A study from the Medical University of South Carolina found a link between adolescent obesity and decreased learning. And because teens are still in the development stage, losing weight can at least stop the trend and even possibly reverse it to some degree.

A decline in learning, as evidenced by IQ test scores, is due to a condition known as adolescent sleep apnea. As in adults, obese children with this condition actually stop breathing while they sleep. While each episode can only last up to 10 seconds, it can occur hundreds of times each night in a child with this condition.

Studies have found that the decline in learning is due to two outcomes of interrupted breathing: lack of oxygen to the brain and lack of quality sleep. When the child is not breathing, oxygen does not enter the lungs, it enters the bloodstream and is distributed to the brain. With a lack of oxygen over time, damage to existing brain tissue can occur and affect later brain development. The cause of sleep apnea can be an excess of fat in the throat or enlarged tonsils that cut the airway.

With a child who wakes up hundreds of times each night, he is not getting quality sleep even though he may be getting the correct number of hours. This further affects their learning performance because they go to school tired the next day and cannot focus on learning.

And then there is the emotional side of learning. Social distress also affects learning in obese adolescents. Because obese children “don’t fit in,” normal-weight children tend to tease, tease, or even intimidate them. This constant teasing causes immeasurable emotional problems, of which the decline in learning is only one. With low self-esteem and self-esteem constantly haunting them, concentrating on learning in school is the furthest thing on their mind. Many can no longer bear being ostracized from their peers and end up taking their own lives.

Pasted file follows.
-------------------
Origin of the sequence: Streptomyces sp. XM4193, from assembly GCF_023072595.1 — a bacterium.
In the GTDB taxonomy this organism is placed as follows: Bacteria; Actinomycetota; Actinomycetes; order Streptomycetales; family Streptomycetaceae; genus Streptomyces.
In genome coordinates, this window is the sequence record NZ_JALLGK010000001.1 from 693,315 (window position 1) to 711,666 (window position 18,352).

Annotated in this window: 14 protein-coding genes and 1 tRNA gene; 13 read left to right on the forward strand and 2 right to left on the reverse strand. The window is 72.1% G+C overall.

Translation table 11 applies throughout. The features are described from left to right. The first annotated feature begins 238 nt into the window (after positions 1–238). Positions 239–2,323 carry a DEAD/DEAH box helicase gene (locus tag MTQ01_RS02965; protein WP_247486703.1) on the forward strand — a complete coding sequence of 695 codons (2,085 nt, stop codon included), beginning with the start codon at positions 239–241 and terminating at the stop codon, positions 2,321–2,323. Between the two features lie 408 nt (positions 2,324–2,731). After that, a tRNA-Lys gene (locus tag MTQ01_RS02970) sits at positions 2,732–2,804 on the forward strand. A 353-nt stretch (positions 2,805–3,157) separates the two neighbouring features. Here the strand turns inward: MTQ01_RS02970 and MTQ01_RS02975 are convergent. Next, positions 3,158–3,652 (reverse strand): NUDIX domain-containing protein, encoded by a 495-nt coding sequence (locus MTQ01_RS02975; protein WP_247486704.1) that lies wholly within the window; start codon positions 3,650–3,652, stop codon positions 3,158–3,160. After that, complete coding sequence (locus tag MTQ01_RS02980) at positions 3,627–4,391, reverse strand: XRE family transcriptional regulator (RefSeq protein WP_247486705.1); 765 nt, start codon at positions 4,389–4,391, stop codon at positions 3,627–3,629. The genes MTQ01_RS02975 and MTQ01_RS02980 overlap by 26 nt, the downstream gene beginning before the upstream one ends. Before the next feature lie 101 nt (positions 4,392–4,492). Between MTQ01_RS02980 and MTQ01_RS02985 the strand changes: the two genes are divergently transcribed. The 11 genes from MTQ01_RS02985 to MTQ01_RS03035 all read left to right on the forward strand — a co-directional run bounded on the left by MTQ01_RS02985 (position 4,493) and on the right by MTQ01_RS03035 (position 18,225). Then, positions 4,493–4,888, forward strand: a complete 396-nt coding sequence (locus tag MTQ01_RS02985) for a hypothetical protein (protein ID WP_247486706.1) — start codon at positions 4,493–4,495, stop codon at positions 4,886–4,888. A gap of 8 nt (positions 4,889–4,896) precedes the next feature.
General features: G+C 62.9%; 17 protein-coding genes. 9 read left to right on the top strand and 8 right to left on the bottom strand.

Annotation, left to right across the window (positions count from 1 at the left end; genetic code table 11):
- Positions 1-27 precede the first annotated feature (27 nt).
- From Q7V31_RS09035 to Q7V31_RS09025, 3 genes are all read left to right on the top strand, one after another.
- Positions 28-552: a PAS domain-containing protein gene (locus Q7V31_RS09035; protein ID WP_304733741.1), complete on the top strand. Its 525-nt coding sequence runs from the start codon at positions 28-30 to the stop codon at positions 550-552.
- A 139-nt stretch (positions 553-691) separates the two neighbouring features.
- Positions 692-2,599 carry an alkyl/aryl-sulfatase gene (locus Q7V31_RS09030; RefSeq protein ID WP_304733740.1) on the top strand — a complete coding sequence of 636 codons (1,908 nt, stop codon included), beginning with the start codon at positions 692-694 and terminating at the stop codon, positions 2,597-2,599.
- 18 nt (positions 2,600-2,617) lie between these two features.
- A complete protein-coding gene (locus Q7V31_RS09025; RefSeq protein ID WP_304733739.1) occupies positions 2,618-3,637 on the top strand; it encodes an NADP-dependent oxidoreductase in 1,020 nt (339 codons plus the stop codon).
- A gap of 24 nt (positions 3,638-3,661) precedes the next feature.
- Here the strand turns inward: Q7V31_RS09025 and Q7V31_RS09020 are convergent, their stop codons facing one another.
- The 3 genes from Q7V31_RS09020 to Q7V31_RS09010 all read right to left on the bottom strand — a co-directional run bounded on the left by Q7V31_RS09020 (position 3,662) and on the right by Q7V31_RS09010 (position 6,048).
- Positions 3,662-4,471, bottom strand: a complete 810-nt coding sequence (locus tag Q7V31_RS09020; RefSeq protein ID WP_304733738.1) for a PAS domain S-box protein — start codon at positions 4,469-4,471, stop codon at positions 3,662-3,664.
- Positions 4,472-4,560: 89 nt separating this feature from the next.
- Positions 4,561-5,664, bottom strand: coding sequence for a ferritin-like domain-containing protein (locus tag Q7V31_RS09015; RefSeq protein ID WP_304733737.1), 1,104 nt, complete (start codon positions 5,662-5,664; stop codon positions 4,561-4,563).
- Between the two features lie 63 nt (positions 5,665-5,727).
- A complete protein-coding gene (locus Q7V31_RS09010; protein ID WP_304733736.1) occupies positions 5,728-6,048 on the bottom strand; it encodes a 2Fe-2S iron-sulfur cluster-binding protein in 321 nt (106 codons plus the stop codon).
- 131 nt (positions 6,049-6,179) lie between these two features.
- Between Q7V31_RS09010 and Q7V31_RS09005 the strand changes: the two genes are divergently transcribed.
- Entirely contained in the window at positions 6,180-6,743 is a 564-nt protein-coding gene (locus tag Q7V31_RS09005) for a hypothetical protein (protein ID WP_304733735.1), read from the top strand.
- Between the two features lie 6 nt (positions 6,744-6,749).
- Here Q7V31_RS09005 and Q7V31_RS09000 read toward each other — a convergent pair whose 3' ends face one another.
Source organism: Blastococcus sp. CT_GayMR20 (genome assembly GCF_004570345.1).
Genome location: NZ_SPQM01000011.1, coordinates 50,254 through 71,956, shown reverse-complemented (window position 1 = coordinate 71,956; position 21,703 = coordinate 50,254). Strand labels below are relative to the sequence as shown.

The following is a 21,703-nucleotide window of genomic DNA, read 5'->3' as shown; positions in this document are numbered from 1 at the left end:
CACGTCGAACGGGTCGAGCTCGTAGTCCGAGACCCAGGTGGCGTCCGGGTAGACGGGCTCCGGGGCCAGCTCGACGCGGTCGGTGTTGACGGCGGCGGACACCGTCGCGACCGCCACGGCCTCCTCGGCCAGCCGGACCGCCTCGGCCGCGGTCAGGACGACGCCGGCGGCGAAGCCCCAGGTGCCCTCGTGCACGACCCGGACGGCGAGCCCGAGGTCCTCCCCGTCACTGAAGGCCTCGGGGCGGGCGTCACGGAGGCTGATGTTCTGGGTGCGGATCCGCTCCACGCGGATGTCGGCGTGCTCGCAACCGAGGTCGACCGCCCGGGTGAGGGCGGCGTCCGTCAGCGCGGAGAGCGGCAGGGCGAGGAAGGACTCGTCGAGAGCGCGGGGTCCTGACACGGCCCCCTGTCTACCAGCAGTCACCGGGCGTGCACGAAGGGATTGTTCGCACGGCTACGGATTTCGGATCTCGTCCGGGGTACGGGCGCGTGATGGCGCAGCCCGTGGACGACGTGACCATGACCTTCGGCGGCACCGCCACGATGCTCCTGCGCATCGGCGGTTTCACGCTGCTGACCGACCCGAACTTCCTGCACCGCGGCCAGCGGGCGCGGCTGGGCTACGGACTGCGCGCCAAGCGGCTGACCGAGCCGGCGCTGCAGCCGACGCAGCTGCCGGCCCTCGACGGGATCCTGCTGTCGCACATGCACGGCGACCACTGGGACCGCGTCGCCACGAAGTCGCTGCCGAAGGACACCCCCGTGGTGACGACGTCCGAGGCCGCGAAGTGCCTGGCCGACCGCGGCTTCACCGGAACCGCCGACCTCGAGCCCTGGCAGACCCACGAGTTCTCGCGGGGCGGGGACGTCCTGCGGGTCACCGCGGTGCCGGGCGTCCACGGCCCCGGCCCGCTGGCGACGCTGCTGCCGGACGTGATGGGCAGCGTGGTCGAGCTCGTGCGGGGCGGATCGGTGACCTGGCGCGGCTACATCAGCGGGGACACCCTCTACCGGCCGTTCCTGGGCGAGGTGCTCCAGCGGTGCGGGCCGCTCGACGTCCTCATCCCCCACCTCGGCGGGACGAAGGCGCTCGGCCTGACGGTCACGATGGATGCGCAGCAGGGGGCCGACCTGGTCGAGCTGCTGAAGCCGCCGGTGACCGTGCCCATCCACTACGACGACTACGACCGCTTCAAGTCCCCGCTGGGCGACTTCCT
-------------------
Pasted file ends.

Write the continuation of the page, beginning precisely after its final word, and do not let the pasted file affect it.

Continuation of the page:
The researchers found that the decline in learning can start as early as kindergarten and appears to be more prevalent in girls than boys. They also found that obese teens are less likely to attend any type of post-secondary education. And it all starts with being an obese child.

If you have an obese adolescent, help them relearn by looking for a diet and exercise program approved by your child’s healthcare provider. Be a part of ending the emotional stress and poor grades caused by your child’s obesity. Get them actively relearning.

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